To launch today's project, I placed a group of stencils atop the white papers and used spray paint to make the first color applications.  This base coat of paint was in the red-orange family on some of the papers and in the green-blue family on other papers.

I lifted the stencils after those first prints had dried, then sprayed the papers with top layers of paint, always choosing the color family opposite the base layers of painted color:  Papers that had been dominated by reds and oranges (hot colors) were sprayed with blues and greens (cool colors.)  Likewise, papers that'd been dominated by greens and blues in their first coating now received reds and oranges as their second layer of color.

I chose two types of spray paint:  readymade watercolor sprays -- which are translucent -- and sprays that I've mixed myself, mixing opaque liquid acrylic paint with a little water and a tiny amount of airbrush medium.  I keep these mixtures in mister bottles that emit a spray in droplets of varying size.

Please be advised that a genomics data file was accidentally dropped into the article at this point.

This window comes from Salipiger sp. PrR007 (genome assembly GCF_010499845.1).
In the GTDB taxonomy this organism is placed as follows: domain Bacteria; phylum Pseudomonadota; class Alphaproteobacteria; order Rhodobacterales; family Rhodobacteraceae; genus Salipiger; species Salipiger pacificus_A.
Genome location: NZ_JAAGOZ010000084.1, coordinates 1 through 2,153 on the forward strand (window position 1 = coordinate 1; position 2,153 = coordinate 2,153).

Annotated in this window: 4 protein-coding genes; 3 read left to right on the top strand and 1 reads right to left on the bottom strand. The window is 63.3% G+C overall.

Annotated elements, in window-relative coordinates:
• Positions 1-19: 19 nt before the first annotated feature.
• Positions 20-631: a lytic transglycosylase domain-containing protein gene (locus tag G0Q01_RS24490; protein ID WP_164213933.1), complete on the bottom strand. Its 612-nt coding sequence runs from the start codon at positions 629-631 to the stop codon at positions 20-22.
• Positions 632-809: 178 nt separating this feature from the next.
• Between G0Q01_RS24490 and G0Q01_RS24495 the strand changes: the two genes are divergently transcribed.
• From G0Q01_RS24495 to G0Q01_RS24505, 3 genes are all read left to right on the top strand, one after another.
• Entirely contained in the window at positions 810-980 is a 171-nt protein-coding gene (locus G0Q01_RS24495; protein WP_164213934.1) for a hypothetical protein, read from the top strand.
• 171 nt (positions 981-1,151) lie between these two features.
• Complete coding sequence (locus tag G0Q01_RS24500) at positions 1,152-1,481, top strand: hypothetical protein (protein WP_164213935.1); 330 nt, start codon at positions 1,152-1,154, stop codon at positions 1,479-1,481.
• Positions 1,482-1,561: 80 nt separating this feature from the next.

Above:  Mister bottles filled with my customized color blends

So, besides being different in color temperatures, the printed papers gained additional complexity thru the use of opaque paints sprayed over translucent paints.

And some of the watercolor sprays were gold metallic, to add bling.

Here are the sprayed papers --

Above:  Trivet B s167

Trivet C s168 (6"x 6")

Trivet C s168 (6" x 6")

Trivet A s166 (6" x 6")

Trivet A s166 (6" x 6")

Marbles 6 s080 (6" x 6")

And here are two of those prints (having been trimmed into heart shapes) decorating giftbags.....

Now I'll trot out a different selection of simple examples showing complementary colors as they work together.  The print below was made with my Marbles 9 L156 stencil.  (This stencil measures 9" x 12" but its design also comes in a 6" x 6" size -- Marbles 6 s080.)